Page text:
How do you Minimise Risks to your Personal Safety?

It is an employer’s responsibility to ensure health and safety standards are maintained in the workplace, but it is also an employee’s own responsibility to minimise risks to their personal safety. Training and knowledge of how to best minimise risks to your personal safety is essential.

It is well known that it is an employer’s responsibility to ensure health and safety standards are maintained within the workplace to protect the personal safety of employees. An employer can abide by the UK health and safety standards through complying with specific legislation, such as the Health and Safety at Work Act 1974 and the Management of Health and Safety at Work Regulations 1999. Although employers should be ensuring the workplace is a risk and hazard free zone, it is also an employee’s own personal responsibility to ensure they protect their personal safety as best as possible. Therefore, training and knowledge regarding how to minimise risks to your own personal safety is essential.

Here are some simple steps which can help you ensure your own personal safety in the workplace is protected:

Of course, this is all relevant to your specific workplace. For example, if you are regularly working at height, then there are certain steps which you can conduct to minimise risks to your personal safety, which you would not have to take if you were working in an office. You need to apply everything to the context of your workplace, taking into consideration the risks and hazards which are present there.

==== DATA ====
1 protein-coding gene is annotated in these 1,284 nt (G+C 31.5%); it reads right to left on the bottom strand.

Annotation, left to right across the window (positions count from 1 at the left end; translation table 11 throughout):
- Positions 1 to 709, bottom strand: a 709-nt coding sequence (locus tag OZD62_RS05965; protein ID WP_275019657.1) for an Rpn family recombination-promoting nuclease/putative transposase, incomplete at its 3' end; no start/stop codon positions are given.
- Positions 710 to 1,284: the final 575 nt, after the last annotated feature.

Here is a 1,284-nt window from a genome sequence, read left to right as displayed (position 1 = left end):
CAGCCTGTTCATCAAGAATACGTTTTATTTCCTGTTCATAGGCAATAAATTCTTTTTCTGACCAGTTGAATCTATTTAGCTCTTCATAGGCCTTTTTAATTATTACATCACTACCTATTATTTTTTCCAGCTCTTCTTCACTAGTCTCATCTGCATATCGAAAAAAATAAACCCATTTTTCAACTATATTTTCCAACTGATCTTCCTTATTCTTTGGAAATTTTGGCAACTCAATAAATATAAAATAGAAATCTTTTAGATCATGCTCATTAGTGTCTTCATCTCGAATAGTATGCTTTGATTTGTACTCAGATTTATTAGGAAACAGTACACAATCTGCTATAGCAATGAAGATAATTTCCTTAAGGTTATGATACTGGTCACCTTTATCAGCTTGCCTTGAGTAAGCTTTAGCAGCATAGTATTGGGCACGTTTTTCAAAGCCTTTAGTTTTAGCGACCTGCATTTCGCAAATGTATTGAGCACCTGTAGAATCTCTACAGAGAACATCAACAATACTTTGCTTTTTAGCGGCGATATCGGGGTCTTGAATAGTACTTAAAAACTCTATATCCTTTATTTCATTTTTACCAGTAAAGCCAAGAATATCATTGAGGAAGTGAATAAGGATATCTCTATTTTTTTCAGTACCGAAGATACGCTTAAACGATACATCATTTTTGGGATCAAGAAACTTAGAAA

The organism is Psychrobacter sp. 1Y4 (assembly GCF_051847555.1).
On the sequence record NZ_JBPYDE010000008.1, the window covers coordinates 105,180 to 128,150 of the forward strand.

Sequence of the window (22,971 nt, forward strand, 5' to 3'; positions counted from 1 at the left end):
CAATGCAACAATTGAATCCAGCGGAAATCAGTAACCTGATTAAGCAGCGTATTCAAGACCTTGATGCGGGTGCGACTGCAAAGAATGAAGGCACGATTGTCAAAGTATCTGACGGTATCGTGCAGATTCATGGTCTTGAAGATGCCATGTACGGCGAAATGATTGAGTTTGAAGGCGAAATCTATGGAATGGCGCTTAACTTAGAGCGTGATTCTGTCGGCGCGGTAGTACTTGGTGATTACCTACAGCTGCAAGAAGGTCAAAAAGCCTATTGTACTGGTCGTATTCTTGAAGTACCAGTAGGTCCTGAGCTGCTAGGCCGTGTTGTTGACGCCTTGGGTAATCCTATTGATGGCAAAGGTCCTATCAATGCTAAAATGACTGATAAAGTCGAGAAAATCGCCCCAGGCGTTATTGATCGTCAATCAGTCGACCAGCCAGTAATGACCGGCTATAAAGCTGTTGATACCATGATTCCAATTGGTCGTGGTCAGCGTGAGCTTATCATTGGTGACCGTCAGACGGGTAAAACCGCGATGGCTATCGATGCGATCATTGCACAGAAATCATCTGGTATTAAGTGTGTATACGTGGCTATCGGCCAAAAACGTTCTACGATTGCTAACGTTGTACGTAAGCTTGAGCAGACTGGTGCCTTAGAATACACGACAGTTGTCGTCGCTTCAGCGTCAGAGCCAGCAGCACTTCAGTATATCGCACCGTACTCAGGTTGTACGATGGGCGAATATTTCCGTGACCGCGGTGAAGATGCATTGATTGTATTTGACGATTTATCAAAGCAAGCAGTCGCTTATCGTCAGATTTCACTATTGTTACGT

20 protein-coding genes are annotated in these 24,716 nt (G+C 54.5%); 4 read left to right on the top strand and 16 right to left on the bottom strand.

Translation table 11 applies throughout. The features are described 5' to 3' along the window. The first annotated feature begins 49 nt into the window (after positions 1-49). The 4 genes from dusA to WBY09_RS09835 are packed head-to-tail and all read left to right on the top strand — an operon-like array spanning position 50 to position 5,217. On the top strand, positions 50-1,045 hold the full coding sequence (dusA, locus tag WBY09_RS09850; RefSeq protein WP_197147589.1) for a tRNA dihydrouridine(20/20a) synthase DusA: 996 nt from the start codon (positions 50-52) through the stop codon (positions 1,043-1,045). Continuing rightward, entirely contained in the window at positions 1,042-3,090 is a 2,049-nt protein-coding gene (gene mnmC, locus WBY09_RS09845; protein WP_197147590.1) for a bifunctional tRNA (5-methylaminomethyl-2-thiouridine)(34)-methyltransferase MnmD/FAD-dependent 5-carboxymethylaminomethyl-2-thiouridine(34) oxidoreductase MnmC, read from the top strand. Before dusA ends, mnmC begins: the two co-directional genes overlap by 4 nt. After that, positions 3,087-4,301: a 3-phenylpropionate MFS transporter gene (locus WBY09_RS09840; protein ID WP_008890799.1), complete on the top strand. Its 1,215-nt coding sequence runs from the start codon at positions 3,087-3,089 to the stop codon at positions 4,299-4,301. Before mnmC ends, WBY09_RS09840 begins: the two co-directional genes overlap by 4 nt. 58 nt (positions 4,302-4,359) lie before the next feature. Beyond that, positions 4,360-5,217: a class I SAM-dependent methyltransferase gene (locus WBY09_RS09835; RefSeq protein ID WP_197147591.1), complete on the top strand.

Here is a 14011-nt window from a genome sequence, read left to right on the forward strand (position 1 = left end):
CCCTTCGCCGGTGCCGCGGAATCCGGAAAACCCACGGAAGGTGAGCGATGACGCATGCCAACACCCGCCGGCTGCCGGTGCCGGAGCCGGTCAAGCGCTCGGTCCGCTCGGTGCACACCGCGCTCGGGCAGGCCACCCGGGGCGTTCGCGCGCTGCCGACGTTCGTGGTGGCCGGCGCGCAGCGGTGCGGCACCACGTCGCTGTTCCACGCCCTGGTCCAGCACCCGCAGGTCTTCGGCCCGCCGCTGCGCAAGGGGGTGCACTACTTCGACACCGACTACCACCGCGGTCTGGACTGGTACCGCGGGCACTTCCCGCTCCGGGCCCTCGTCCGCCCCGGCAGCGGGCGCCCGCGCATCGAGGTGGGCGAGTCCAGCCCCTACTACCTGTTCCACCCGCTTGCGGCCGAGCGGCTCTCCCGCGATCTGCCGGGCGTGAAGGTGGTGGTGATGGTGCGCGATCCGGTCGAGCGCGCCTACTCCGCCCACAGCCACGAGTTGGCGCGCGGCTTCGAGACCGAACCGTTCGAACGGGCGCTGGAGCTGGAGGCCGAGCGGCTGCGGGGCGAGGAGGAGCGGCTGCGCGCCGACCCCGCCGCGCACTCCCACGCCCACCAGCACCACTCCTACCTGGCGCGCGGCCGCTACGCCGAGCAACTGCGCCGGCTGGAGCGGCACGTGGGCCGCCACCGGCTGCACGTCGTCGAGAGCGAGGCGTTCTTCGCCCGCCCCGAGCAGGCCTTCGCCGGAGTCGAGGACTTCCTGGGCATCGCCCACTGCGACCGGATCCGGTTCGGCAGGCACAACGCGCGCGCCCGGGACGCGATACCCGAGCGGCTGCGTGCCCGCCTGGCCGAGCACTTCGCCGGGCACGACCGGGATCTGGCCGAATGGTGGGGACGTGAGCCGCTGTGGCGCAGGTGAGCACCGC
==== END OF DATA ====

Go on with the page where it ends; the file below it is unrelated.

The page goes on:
However, some standard steps which can be applied to the context of different workplaces in order to minimise the risks to your personal safety could be:

1) If possible, always take the option of a less risky alternative in order to conduct a job, if it is going to create the same outcome anyway. For example, if you are working within a laboratory and for an experiment you have the option to use a more hazardous substance or a substance which is less hazardous, yet both will achieve the same outcome, then opt for the substance which is less hazardous and will minimise risk to your personal safety when handling the substance.

2) If possible, set up your workplace (and particular sections in the workplace) to ensure there is reduced exposure to any hazards which have been identified. For example, if there is a leakage from the ceiling in the office, ensure that your desk has been moved a sufficient distance away so that it is no longer in contact with the hazard.

3) Ensure that you do not come into contact with a hazard which has already been identified. If there is a spilt liquid on the floor which could cause an individual to slip, avoid this area as it has been identified to hold a risk and therefore you do not need to encounter that risk.

4) If your workplace requires personal protective equipment, then ensure that you wear this equipment whenever you are in the workplace. For example, if you are handling hazardous substances and you have been given protective gloves or body wear, ensure you wear this at all times when handling the substances.

5) Ensure that you personally know where to go to if you need to find some first-aid or washing products to help if an incident has occurred in which you need to clean a cut or bandage a wound.

It is essential that co-operation is maintained between employers and employees to ensure that health and safety standards are maintained, and subsequently risks to personal safety are minimised. Training and knowledge of steps to reduce risks to personal safety is therefore essential.

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